It’s not easy to get into an accelerator. Most give out only a few spots for the hundreds of thousands of applications that they receive each year. If you are lucky enough to be one of the few founders selected, partnering with an accelerator can mean an increase in your startup’s chances of success.
However, having your first, second, and even third application or idea rejected doesn’t have to mean that you will never succeed!
An example of this is Yury Liftshifts. After applying to the popular accelerator Y Combinator three times, he was rejected multiple times before finally being selected. His experience took him from startup founder to becoming part of Y Combinator’s team — helping to review over 500 applications for new startups and founders. Has helped 20–30 startups find success through Y Combinator, and has years of experience in the startup industry.
Now an alumnus of Y Combinator, Yury is happy to offer advice and guidance for those founders looking to increase their chances of success by partnering with an accelerator. In a recent conversation with founders through startup matching team Potlatch, Yury offered three tips to help startups increase their chances of standing out with accelerator programs.
Insight #1: Unique Ideas Win Out
According to Yury, accelerators such as Y Combinator are looking for companies or startups that have unique ideas. While every founder may believe that their idea is unique and market-changing, Yury’s experience reading thousands of
“So many startups or founders apply with a concept that has been submitted hundreds of thousands of times — a travel app, a learning app, etc. If you really want to catch an accelerator’s eye, make sure that your idea is unique and novel. The more unique your idea or product, the less work you will have to do to engage an accelerator like YC.”
If your startup has an original concept, it will stand out from the crowd of other similar ideas and increase your chances of engaging the accelerator of your choice.
This is especially true if you can prove that this company does not exist yet in the market or offers something different from what’s currently available.
Insight #2: Keep Your Messaging Clear
Yury explains that most applications fail to gain any traction with accelerators because they are unable to clearly explain what their idea or product is properly.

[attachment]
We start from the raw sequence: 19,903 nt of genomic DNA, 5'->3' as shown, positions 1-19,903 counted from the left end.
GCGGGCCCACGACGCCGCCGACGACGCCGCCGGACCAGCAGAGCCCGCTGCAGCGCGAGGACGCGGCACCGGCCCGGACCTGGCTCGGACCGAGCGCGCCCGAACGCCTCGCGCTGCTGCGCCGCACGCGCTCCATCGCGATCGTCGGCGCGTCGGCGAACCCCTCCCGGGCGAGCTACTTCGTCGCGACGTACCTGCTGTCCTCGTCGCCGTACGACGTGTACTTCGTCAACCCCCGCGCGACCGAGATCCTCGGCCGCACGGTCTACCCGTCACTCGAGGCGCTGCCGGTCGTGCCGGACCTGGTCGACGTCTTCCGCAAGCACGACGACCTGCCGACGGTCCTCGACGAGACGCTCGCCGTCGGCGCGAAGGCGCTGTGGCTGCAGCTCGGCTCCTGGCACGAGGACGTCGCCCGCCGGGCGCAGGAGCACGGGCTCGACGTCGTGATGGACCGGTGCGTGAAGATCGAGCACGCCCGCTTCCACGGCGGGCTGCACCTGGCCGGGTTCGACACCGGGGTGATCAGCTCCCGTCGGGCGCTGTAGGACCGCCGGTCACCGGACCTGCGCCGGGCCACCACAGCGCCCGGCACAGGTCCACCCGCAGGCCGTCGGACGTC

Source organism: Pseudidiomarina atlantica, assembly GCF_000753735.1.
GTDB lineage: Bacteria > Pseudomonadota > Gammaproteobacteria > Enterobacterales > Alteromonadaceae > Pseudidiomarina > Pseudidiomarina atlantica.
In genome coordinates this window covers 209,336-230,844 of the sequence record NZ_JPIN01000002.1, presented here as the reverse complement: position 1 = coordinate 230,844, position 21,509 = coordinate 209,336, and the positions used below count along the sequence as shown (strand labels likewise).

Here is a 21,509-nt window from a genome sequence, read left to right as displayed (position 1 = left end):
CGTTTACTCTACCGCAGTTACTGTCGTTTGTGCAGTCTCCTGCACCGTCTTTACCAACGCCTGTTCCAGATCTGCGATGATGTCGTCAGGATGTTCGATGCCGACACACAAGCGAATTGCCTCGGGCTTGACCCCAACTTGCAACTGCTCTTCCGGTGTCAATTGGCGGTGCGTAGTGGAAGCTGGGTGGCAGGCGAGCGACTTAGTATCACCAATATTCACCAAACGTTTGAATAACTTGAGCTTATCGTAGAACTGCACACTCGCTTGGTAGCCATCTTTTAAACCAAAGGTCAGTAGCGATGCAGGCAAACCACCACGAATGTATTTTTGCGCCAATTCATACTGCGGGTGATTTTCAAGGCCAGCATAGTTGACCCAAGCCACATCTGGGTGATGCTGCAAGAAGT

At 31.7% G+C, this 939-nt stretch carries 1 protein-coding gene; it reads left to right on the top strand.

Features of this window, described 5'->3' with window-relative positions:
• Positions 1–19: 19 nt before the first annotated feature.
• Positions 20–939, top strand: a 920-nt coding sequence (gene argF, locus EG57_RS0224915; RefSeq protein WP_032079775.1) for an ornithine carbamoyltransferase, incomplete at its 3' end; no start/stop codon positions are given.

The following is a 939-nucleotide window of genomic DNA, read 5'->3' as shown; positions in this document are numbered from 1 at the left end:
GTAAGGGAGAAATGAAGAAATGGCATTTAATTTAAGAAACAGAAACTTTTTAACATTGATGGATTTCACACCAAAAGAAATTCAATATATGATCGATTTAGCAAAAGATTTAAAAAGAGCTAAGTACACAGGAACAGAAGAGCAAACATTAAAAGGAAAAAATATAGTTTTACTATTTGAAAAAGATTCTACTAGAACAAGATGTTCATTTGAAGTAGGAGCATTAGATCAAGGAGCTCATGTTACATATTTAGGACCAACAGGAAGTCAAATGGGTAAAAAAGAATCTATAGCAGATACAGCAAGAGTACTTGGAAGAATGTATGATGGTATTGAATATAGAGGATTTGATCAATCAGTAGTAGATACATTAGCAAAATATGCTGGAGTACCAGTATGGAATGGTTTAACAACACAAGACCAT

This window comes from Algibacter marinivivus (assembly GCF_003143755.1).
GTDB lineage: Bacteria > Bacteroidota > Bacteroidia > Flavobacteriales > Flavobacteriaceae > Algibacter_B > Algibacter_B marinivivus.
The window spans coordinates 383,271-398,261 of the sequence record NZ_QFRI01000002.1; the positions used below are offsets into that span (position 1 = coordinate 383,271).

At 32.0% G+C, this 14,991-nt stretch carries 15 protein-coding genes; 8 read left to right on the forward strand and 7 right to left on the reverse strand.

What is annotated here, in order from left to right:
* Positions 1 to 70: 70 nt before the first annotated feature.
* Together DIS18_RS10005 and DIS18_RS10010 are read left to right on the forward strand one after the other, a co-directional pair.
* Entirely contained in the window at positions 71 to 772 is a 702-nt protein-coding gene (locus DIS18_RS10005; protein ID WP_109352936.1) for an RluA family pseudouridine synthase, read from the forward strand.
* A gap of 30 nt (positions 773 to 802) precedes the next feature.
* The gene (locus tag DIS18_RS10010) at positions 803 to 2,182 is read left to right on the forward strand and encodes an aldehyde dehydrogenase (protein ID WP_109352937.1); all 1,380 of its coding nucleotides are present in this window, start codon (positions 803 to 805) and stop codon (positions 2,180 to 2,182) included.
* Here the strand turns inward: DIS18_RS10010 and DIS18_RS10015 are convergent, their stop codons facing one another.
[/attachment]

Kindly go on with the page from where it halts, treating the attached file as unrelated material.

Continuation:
“So many applications that come in explain their idea or product too vaguely. ‘Our app helps people get smarter!’ or ‘Our software helps people be happier!’ are too unclear to gain any attention. You don’t have a bad product or idea — you just haven’t explained it properly.”
To ensure that an accelerator picks up your application and keeps reading, you need to explain what you offer and why in the clearest possible terms. Don’t get lost in vague explanations of why your idea is so special or great. Instead, show what your product or application will accomplish, what problems it will meet, and how it stands out from the crowd.
“Make sure you start with a narrow explanation of who and what you are. Choose a user story or single-use case and use that to describe your idea or product. It’s easier to go broad from narrow than to hone in from a broad answer.”
Insight #3: Short Answers Win
As someone who has read thousands upon thousands of applications, Yury has one piece of advice for potential founders: keep your application answers short.
“I can tell you without even reading your application that your application is too long! An application answer that is longer than three sentences is bad. You need to answer the question in the first sentence.”
From experience, Yury shares that accelerator partners such as those at Y Combinator give no promise to read beyond the first answer in your question.
“They need to read 10,000 applications in a single season. They have a budget of 10–15 seconds to read and decide whether or not they like what they read. If you don’t impress them in the first sentence, then you have already lost them.”
On The Journey To Success, Don’t Forget About Your Customers
When it comes to bringing an idea from your mind to the market, accelerators such as Y Combinator are essential to success. However, Yury warns, don’t let your focus on being picked up by an accelerator distract you from your true purpose — delivering a product that solves problems for customers.
“You need to make sure you spend 90% of your time on how to solve potential problems with customers rather than trying to impress YC. That is where the long-term success lies.”
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